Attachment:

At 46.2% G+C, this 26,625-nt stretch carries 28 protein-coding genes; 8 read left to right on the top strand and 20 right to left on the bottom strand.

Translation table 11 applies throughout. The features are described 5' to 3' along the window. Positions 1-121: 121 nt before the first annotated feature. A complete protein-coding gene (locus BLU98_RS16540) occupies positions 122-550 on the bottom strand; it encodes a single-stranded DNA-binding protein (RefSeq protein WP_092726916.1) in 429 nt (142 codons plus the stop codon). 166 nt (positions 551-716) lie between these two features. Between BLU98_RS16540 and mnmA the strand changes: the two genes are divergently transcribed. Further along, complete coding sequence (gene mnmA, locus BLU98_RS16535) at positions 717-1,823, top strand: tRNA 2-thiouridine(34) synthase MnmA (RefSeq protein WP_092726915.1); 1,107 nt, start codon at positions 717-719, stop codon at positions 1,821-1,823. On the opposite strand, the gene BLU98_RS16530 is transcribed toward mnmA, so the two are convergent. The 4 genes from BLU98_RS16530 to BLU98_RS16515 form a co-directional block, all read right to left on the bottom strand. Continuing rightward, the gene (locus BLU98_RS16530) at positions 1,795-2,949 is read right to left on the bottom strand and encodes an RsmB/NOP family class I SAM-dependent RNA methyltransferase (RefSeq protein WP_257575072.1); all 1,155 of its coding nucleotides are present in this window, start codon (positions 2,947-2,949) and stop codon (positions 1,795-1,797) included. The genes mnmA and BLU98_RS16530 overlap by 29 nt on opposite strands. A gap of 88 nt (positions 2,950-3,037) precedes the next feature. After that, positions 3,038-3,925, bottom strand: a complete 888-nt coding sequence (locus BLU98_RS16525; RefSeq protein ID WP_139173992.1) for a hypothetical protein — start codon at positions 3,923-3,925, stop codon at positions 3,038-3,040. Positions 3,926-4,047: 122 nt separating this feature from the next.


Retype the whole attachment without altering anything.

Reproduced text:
At 46.2% G+C, this 26,625-nt stretch carries 28 protein-coding genes; 8 read left to right on the top strand and 20 right to left on the bottom strand.

Translation table 11 applies throughout. The features are described 5' to 3' along the window. Positions 1-121: 121 nt before the first annotated feature. A complete protein-coding gene (locus BLU98_RS16540) occupies positions 122-550 on the bottom strand; it encodes a single-stranded DNA-binding protein (RefSeq protein WP_092726916.1) in 429 nt (142 codons plus the stop codon). 166 nt (positions 551-716) lie between these two features. Between BLU98_RS16540 and mnmA the strand changes: the two genes are divergently transcribed. Further along, complete coding sequence (gene mnmA, locus BLU98_RS16535) at positions 717-1,823, top strand: tRNA 2-thiouridine(34) synthase MnmA (RefSeq protein WP_092726915.1); 1,107 nt, start codon at positions 717-719, stop codon at positions 1,821-1,823. On the opposite strand, the gene BLU98_RS16530 is transcribed toward mnmA, so the two are convergent. The 4 genes from BLU98_RS16530 to BLU98_RS16515 form a co-directional block, all read right to left on the bottom strand. Continuing rightward, the gene (locus BLU98_RS16530) at positions 1,795-2,949 is read right to left on the bottom strand and encodes an RsmB/NOP family class I SAM-dependent RNA methyltransferase (RefSeq protein WP_257575072.1); all 1,155 of its coding nucleotides are present in this window, start codon (positions 2,947-2,949) and stop codon (positions 1,795-1,797) included. The genes mnmA and BLU98_RS16530 overlap by 29 nt on opposite strands. A gap of 88 nt (positions 2,950-3,037) precedes the next feature. After that, positions 3,038-3,925, bottom strand: a complete 888-nt coding sequence (locus BLU98_RS16525; RefSeq protein ID WP_139173992.1) for a hypothetical protein — start codon at positions 3,923-3,925, stop codon at positions 3,038-3,040. Positions 3,926-4,047: 122 nt separating this feature from the next.